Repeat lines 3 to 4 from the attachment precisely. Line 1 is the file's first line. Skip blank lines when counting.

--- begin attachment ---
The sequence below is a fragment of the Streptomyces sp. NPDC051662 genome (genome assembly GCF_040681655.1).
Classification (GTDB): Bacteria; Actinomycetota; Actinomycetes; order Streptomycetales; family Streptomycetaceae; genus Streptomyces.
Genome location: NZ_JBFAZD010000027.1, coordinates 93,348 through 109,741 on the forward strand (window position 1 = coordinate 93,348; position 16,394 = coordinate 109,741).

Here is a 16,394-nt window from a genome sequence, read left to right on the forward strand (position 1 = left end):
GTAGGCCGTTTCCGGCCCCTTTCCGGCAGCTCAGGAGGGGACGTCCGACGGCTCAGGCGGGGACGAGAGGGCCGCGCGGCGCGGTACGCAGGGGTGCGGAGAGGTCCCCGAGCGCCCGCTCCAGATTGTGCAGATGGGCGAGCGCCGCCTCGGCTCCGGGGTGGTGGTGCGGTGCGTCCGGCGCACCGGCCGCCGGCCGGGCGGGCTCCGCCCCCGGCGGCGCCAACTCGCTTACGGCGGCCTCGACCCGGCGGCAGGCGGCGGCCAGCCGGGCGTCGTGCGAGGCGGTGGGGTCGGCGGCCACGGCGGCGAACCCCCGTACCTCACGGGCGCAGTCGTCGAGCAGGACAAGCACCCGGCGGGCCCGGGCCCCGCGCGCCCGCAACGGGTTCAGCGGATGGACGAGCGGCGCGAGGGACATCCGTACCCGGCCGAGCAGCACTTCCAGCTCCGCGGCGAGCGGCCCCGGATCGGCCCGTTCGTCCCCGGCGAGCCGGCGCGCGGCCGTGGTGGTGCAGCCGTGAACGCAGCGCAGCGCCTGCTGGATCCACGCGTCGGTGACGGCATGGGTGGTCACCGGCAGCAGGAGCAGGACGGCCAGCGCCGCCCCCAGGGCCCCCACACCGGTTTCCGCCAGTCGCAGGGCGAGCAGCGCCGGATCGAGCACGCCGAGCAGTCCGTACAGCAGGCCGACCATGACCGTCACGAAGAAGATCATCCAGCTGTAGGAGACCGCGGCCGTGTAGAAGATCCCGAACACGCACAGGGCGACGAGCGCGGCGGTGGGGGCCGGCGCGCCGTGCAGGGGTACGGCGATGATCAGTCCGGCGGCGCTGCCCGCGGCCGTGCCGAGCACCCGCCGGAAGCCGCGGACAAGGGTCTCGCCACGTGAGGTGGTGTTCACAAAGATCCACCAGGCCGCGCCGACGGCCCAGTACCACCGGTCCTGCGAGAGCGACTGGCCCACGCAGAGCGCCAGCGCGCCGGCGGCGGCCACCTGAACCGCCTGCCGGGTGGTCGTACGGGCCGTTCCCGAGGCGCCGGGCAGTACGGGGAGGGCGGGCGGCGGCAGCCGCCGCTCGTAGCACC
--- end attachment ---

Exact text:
Genome location: NZ_JBFAZD010000027.1, coordinates 93,348 through 109,741 on the forward strand (window position 1 = coordinate 93,348; position 16,394 = coordinate 109,741).

Here is a 16,394-nt window from a genome sequence, read left to right on the forward strand (position 1 = left end):